On January 6, a handful of teens will discover the value of error coins in Coin Heist, a Netflix original movie. In it, the foursome (described as “the hacker, the slacker, the athlete, and the perfect student”) attempt a scheme involving extremely rare error coins.
Here’s the backstory: During a class tour of the U.S. Mint, the headmaster of their prestigious private school is arrested for embezzlement, which, as it turns out, has left the school in dire financial straits. His son, a student at the school, joins forces with three classmates in a desperate attempt to restore the money. Recalling something they learned on their tour of the Mint, they come up with a plan: break into the Mint, strike a few error coins, and sell them for big bucks. (Scroll down for the official trailer.)
Of course, a few concerns about the subject matter do come to mind. How will the writers handle the moral ambiguity? On the one hand, the characters are not out to bilk actual money from the actual public, and the premise is the tried-and-true formula of “crime, but for a good cause!” Even so, the idea of teens resorting to crime to solve a problem won’t sit well with everyone. And in the present numismatic landscape, where counterfeit U.S. coins are a very real problem, calling attention to the means of making fake coins isn’t without its issues.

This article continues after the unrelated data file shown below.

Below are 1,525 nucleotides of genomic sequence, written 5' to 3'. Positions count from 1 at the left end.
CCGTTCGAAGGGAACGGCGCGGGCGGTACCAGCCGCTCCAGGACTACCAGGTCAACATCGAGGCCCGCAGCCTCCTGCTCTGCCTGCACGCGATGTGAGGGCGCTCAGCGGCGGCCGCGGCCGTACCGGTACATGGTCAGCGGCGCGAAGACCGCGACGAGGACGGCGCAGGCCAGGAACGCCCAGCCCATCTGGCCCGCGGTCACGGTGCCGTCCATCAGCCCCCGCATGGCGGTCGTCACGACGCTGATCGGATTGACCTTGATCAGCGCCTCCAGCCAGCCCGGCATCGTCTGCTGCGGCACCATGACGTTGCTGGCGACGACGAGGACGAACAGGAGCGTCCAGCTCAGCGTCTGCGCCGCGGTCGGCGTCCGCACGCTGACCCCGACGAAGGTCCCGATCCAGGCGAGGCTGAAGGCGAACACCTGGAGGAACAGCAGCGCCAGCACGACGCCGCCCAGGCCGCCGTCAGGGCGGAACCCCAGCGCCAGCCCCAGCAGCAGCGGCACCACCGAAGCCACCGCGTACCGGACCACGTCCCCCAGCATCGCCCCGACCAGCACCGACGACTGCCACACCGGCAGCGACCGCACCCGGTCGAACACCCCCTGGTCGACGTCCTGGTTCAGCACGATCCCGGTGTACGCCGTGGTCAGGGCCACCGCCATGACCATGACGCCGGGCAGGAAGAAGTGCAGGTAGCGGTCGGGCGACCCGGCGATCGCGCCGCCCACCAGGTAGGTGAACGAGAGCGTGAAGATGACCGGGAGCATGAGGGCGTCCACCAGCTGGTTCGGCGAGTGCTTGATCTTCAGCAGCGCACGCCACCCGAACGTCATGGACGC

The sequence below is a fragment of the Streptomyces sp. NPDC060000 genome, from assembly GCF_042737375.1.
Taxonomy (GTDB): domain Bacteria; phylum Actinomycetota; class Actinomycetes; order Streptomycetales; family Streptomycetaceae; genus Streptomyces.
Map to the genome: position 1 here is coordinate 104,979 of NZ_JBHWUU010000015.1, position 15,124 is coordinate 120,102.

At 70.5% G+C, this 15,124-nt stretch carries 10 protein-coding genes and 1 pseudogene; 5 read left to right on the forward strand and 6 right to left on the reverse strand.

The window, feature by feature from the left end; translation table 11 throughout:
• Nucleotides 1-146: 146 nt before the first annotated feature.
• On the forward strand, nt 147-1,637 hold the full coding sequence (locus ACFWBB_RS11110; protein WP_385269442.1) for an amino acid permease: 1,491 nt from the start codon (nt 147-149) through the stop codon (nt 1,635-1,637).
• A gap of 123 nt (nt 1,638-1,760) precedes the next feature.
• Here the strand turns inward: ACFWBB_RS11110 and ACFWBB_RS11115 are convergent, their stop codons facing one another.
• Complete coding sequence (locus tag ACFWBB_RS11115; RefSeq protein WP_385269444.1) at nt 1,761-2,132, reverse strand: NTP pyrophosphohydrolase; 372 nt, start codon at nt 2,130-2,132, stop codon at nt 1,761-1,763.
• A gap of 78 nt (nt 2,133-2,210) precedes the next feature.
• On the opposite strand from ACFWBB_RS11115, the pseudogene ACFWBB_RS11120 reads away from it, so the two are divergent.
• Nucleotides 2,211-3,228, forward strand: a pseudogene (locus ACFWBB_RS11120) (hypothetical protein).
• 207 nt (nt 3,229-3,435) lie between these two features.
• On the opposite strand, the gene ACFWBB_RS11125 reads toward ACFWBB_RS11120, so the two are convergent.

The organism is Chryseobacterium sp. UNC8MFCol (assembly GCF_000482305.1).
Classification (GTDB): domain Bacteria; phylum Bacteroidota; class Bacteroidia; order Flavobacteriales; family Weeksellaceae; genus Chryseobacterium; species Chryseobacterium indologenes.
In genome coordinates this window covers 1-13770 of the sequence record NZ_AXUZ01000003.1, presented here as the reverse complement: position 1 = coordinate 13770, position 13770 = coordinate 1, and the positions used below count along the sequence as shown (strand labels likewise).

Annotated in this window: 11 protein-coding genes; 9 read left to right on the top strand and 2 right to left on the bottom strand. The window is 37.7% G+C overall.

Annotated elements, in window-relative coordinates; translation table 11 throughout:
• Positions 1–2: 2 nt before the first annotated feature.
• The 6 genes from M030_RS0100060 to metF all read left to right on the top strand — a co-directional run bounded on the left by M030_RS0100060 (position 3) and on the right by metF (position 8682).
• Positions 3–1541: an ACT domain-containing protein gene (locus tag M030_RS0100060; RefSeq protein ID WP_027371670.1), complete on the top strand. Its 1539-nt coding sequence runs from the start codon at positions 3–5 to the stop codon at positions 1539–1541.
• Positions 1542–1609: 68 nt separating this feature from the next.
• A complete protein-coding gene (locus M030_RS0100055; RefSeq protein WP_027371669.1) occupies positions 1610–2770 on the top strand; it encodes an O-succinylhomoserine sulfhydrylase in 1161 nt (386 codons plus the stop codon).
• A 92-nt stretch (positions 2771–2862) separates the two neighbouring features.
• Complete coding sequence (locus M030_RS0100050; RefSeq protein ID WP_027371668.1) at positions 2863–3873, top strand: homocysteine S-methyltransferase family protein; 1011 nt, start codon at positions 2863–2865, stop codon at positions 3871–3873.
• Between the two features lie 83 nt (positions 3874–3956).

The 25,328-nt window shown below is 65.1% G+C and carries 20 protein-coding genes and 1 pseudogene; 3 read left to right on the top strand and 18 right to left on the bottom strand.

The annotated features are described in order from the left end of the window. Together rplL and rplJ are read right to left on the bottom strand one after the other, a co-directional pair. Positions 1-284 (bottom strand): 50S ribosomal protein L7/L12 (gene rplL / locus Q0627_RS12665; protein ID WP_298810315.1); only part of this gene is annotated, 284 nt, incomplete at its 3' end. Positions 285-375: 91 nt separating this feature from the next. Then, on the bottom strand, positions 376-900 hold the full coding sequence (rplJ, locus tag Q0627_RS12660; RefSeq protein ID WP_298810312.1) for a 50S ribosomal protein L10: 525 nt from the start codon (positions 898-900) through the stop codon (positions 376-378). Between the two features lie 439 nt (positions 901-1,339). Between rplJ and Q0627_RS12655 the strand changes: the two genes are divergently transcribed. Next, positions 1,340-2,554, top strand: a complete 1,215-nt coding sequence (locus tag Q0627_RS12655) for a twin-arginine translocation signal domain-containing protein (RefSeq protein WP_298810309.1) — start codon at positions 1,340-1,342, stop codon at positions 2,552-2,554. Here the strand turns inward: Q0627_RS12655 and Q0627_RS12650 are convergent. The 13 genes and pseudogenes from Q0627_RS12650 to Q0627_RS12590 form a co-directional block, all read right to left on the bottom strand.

And of course, there’s an aesthetic concern: the movie is a chance for the public to get a glimpse of the workings of the Mint, but how accurate will that glimpse be? In the trailer, the character Jason mentions breaking in and “printing” a few coins—is that just his own lack of knowledge, or will this be the numismatic equivalent of a cowboy movie with the soundtrack of the horses’ hoofbeats out of sync?
We’re pulling for the former. Coin Heist is based on a young-adult novel of the same name, written by Elisa Ludwig. Her bio on the book’s webpage says, “She lives in Philadelphia with her husband and son, and though she cased the Mint while researching this book, she’s never tried to rob it.” So someone, at some point, has paid actual attention to how the Mint works.
The movie stars Sasha Pieterse as Dakota (the perfect student), Alex Saxon as Jason (the slacker), Alexis G. Zall as Alice (the hacker), and Jay Walker as Benny (the athlete). Here’s hoping that, at the very least, their story sparks a bit of numismatic curiosity among its viewers. ❑